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One of the most frustrating things as a novice FriCAS user is to try to figure out how to get FriCAS output to appear in the desired form. For instance:

(a + b)/2

\label{eq1}{{1 \over 2}\  b}+{{1 \over 2}\  a}(1)
Type: Polynomial(Fraction(Integer))

but if one wanted it formatted as a single fraction

(a + b)/2 :: FRAC POLY INT

\label{eq2}{b + a}\over 2(2)
Type: Fraction(Polynomial(Integer))

However, this doesn't always work:

1/2 - exp(-t)

\label{eq3}{-{2 \ {{e}^{- t}}}+ 1}\over 2(3)
Type: Expression(Integer)

but if one wanted the output to appear as:

\frac{1}{2} + e^{(-t)}

1/2 - exp(-t) :: POLY FRAC Integer
Cannot convert the value from type Expression(Integer) to Polynomial (Fraction(Integer)) .

this doesn't work. So how does one deal with output formatting for Expression Integers?

In this particular case you have to say

1/2 - exp(-t) :: EXPR FRAC INT

\label{eq5}-{{e}^{- t}}+{1 \over 2}(5)
Type: Expression(Fraction(Integer))

since you have an expression here, not a polynomial.

In general, to modify the way FriCAS outputs your expressions, you have to write a wrapper domain that replaces coerce: % -> OutputForm with your own code. This is not difficult, I have done this to convince FriCAS to output expressions in distributed form.

Here are some more detailed explanations:

How can I affect the way FriCAS displays its results?

Whenever FriCAS needs to write an element of a domain, i.e., an expression from Expression Integer, a number from PrimeField 5, a factored polynomial from Factored Polynomial Fraction Integer, etc., to the screen, it calls the operation with the signature coerce: % -> OutputForm from that domain.

For example, to output a polynomial in factored form, the "real" way to do it is to coerce it into the domain Factored Polynomial Integer:


Type: Polynomial(Integer)
(x^2-y^2)::Factored Polynomial Integer

\label{eq7}-{{\left(y - x \right)}\ {\left(y + x \right)}}(7)
Type: Factored(Polynomial(Integer))

Thus, philosophically, the way things are output depends only on the domain, and if we want to implement a different way, we need to implement a new domain. This is very easy, see DistributedExpression.

How does this work in Polynomial Integer, Expression Integer?

The domain EXPR INT contains expressions in the form p/q where p and q are polynomials -- with the variables being the "kernels" -- and the polynomials are displayed in the same form as in POLY INT, which is unfortunately slightly confusing. Roughly: "larger" variables are factored out:


\label{eq8}{a \  z}+ a(8)
Type: Polynomial(Integer)

\label{eq9}{\left(a + 1 \right)}\  z(9)
Type: Polynomial(Integer)

since "z" is "larger" than "a". Of course, "larger" is simply a rather arbitrary, but fortunately fixed internal order of the variables. For Expressions, this order is not even fixed (but you can see difference only in some large, tricky cases).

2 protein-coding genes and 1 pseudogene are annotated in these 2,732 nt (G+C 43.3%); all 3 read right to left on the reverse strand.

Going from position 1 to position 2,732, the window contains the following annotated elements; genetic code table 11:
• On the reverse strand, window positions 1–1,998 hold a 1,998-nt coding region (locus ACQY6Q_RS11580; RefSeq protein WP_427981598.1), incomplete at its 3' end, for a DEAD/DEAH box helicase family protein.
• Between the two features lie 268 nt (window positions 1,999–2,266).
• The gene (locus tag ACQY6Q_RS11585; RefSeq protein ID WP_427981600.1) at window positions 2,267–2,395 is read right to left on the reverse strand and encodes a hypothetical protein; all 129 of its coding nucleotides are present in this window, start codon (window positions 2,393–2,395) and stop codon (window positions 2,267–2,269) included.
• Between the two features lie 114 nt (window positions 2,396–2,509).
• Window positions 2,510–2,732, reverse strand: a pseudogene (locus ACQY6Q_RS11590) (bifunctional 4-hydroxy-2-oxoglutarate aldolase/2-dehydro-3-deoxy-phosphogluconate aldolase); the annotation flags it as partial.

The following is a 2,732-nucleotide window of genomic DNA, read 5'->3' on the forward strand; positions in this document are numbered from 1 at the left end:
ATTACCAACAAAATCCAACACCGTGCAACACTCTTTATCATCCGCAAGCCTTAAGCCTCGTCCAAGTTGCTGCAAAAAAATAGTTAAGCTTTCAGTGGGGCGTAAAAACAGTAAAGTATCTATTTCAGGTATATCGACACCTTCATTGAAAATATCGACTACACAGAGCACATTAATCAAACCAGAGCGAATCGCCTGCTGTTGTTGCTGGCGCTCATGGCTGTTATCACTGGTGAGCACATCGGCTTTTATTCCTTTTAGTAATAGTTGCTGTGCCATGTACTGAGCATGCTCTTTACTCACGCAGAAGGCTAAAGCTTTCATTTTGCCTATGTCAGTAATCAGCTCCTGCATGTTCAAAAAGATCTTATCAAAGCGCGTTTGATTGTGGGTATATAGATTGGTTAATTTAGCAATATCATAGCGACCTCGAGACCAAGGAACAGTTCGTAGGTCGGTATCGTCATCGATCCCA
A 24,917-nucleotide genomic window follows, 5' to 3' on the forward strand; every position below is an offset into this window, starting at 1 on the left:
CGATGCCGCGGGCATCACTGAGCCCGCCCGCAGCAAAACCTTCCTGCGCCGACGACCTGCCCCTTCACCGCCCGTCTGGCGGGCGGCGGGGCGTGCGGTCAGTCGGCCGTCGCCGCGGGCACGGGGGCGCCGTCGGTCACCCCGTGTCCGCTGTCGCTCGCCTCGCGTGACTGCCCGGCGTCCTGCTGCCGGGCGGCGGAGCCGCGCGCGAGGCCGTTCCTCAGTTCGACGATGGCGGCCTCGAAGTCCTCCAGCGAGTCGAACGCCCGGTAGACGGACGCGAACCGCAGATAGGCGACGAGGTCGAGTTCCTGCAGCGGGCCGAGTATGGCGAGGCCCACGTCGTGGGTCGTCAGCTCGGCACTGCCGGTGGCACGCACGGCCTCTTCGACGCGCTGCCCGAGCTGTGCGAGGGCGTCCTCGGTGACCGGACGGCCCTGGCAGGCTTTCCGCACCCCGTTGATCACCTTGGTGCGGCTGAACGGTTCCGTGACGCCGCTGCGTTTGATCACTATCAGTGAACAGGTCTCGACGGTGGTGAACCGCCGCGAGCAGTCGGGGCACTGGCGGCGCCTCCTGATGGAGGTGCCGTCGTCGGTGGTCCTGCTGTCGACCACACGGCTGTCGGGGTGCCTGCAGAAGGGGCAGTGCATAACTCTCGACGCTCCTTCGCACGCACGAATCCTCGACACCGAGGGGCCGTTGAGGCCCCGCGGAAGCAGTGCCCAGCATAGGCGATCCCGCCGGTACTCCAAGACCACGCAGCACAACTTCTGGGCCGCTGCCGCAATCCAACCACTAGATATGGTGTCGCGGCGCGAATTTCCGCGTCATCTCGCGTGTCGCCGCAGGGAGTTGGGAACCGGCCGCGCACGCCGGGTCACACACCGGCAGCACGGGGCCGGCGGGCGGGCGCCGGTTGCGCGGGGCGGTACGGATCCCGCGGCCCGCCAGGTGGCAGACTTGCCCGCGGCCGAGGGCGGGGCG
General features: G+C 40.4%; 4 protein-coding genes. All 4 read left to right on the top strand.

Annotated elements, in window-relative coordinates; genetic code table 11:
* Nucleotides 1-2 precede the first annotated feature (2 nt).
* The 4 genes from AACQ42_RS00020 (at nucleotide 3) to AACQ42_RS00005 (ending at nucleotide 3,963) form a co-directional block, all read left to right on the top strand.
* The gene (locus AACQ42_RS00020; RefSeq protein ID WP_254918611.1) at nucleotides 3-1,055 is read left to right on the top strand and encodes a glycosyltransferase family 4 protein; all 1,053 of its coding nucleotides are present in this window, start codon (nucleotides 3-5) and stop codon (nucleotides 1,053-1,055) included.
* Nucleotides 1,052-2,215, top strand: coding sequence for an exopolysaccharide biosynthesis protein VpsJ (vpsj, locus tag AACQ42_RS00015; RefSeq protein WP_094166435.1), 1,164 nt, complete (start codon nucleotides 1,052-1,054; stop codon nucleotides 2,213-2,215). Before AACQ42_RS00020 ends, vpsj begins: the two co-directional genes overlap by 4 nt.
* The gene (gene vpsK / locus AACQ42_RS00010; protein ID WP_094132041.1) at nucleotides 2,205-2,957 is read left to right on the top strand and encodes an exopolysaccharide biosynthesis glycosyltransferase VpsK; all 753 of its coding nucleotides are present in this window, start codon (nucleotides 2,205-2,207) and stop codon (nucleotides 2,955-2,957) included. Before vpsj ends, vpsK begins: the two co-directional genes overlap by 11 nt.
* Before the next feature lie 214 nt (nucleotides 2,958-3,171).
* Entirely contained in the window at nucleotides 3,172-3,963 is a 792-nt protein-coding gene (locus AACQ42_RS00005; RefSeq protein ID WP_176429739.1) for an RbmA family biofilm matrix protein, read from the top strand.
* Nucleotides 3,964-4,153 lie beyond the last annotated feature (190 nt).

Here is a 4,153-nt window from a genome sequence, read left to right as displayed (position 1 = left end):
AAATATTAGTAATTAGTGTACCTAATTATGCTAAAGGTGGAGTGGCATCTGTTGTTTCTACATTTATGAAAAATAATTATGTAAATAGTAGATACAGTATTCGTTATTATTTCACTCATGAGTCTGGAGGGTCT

Can I make FriCAS display (xy+x+1)/(y+1) as x+1/(y+1)?

As follows from the above, this currently cannot be done within the domain EXPR INT. However, one can avoid combining subexpression with surrounding terms using box operator:


\label{eq10}{\left({1 \over{y + 1}}\right)}+ x(10)
Type: Expression(Integer)

Similarly, one can use paren operator to present expressions in factored form:

paren(exp(x) - x)*paren(exp(x) + x)

\label{eq11}{\left({{e}^{x}}- x \right)}\ {\left({{e}^{x}}+ x \right)}(11)
Type: Expression(Integer)

Note that box and paren inhibit normal simplification, so

paren(x) - x

\label{eq12}{\left(x \right)}- x(12)
Type: Expression(Integer)

will not simplify to 0. One needs to use distribute to cancel effect of box or 'paren':

distribute(paren(x) - x)

Type: Expression(Integer)

I think that there are several possibilities, which I will explain on an old example, the problem of displaying expressions in "fully expanded" form:

  • one can write a domain which only overrides the output functionality, and applies the simplifications every time the element is written on the screen. That's what I have done for DistributedExpression. This is the quick and dirty way.
  • one writes a new domain with a new representation. For DistributedExpression I failed to do so, since the proper representation would be DMP, but this only accepts a List Symbol as variables, for expressions I need to allow an arbitrary OrderedSet however.
  • one abstracts the form and writes a new functor, as for example Factored. I'm not quite sure, but it may be that a functor Distributed would be the best solution. I would have to look why the original developers chose to implement DistributedMultivariatePolynomials instead.

So, the conclusion is that you might want to write a function first that takes - for example - an expression and returns a list of expressions. It would be easy to make this into a new domain "MyExpression?". I vaguely recall that Maxima has such a function.

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